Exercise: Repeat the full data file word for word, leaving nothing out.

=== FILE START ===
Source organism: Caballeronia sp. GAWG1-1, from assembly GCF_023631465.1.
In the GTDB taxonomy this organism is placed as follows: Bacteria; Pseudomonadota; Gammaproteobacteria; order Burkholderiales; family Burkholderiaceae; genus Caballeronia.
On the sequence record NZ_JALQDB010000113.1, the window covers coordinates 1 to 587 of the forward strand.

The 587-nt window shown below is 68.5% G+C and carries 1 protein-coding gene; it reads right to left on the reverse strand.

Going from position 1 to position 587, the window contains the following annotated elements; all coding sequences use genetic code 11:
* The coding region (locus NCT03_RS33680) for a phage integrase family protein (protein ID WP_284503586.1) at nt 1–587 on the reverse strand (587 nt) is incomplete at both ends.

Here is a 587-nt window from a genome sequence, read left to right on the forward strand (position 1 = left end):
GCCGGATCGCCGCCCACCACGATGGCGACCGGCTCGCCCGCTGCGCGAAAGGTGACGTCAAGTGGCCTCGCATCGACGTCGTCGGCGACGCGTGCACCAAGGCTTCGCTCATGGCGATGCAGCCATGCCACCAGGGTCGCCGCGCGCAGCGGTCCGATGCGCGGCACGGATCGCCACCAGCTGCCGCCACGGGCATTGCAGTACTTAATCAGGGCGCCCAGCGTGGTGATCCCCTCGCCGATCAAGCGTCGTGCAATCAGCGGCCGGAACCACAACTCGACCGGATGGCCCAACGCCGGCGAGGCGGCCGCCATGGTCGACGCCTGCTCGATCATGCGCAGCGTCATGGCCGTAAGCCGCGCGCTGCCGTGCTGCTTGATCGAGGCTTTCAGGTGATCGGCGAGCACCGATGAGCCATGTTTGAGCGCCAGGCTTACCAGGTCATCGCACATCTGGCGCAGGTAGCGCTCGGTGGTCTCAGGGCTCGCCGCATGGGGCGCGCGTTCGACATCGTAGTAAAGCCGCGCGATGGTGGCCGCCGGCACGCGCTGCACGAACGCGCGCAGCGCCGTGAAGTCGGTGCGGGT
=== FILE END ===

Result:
Source organism: Caballeronia sp. GAWG1-1, from assembly GCF_023631465.1.
In the GTDB taxonomy this organism is placed as follows: Bacteria; Pseudomonadota; Gammaproteobacteria; order Burkholderiales; family Burkholderiaceae; genus Caballeronia.
On the sequence record NZ_JALQDB010000113.1, the window covers coordinates 1 to 587 of the forward strand.

The 587-nt window shown below is 68.5% G+C and carries 1 protein-coding gene; it reads right to left on the reverse strand.

Going from position 1 to position 587, the window contains the following annotated elements; all coding sequences use genetic code 11:
* The coding region (locus NCT03_RS33680) for a phage integrase family protein (protein ID WP_284503586.1) at nt 1–587 on the reverse strand (587 nt) is incomplete at both ends.

Here is a 587-nt window from a genome sequence, read left to right on the forward strand (position 1 = left end):
GCCGGATCGCCGCCCACCACGATGGCGACCGGCTCGCCCGCTGCGCGAAAGGTGACGTCAAGTGGCCTCGCATCGACGTCGTCGGCGACGCGTGCACCAAGGCTTCGCTCATGGCGATGCAGCCATGCCACCAGGGTCGCCGCGCGCAGCGGTCCGATGCGCGGCACGGATCGCCACCAGCTGCCGCCACGGGCATTGCAGTACTTAATCAGGGCGCCCAGCGTGGTGATCCCCTCGCCGATCAAGCGTCGTGCAATCAGCGGCCGGAACCACAACTCGACCGGATGGCCCAACGCCGGCGAGGCGGCCGCCATGGTCGACGCCTGCTCGATCATGCGCAGCGTCATGGCCGTAAGCCGCGCGCTGCCGTGCTGCTTGATCGAGGCTTTCAGGTGATCGGCGAGCACCGATGAGCCATGTTTGAGCGCCAGGCTTACCAGGTCATCGCACATCTGGCGCAGGTAGCGCTCGGTGGTCTCAGGGCTCGCCGCATGGGGCGCGCGTTCGACATCGTAGTAAAGCCGCGCGATGGTGGCCGCCGGCACGCGCTGCACGAACGCGCGCAGCGCCGTGAAGTCGGTGCGGGT